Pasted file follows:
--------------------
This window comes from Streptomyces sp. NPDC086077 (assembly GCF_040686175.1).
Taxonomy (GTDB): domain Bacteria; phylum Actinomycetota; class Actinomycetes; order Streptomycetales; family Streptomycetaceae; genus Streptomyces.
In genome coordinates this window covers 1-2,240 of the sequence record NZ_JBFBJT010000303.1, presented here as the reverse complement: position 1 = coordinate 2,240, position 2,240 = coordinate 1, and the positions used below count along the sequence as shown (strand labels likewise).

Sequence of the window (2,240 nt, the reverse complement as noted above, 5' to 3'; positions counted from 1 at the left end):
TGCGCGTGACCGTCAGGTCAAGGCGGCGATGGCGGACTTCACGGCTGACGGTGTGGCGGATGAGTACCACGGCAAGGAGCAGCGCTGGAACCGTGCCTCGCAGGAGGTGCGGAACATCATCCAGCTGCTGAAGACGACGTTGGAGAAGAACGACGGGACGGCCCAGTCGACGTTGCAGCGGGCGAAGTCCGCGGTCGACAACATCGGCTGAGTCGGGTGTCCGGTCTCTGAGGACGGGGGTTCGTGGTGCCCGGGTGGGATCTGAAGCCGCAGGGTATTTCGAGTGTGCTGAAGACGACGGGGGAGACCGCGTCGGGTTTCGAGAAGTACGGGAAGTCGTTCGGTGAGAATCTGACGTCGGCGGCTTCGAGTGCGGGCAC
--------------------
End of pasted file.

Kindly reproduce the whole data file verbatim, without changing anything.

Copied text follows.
This window comes from Streptomyces sp. NPDC086077 (assembly GCF_040686175.1).
Taxonomy (GTDB): domain Bacteria; phylum Actinomycetota; class Actinomycetes; order Streptomycetales; family Streptomycetaceae; genus Streptomyces.
In genome coordinates this window covers 1-2,240 of the sequence record NZ_JBFBJT010000303.1, presented here as the reverse complement: position 1 = coordinate 2,240, position 2,240 = coordinate 1, and the positions used below count along the sequence as shown (strand labels likewise).

Sequence of the window (2,240 nt, the reverse complement as noted above, 5' to 3'; positions counted from 1 at the left end):
TGCGCGTGACCGTCAGGTCAAGGCGGCGATGGCGGACTTCACGGCTGACGGTGTGGCGGATGAGTACCACGGCAAGGAGCAGCGCTGGAACCGTGCCTCGCAGGAGGTGCGGAACATCATCCAGCTGCTGAAGACGACGTTGGAGAAGAACGACGGGACGGCCCAGTCGACGTTGCAGCGGGCGAAGTCCGCGGTCGACAACATCGGCTGAGTCGGGTGTCCGGTCTCTGAGGACGGGGGTTCGTGGTGCCCGGGTGGGATCTGAAGCCGCAGGGTATTTCGAGTGTGCTGAAGACGACGGGGGAGACCGCGTCGGGTTTCGAGAAGTACGGGAAGTCGTTCGGTGAGAATCTGACGTCGGCGGCTTCGAGTGCGGGCAC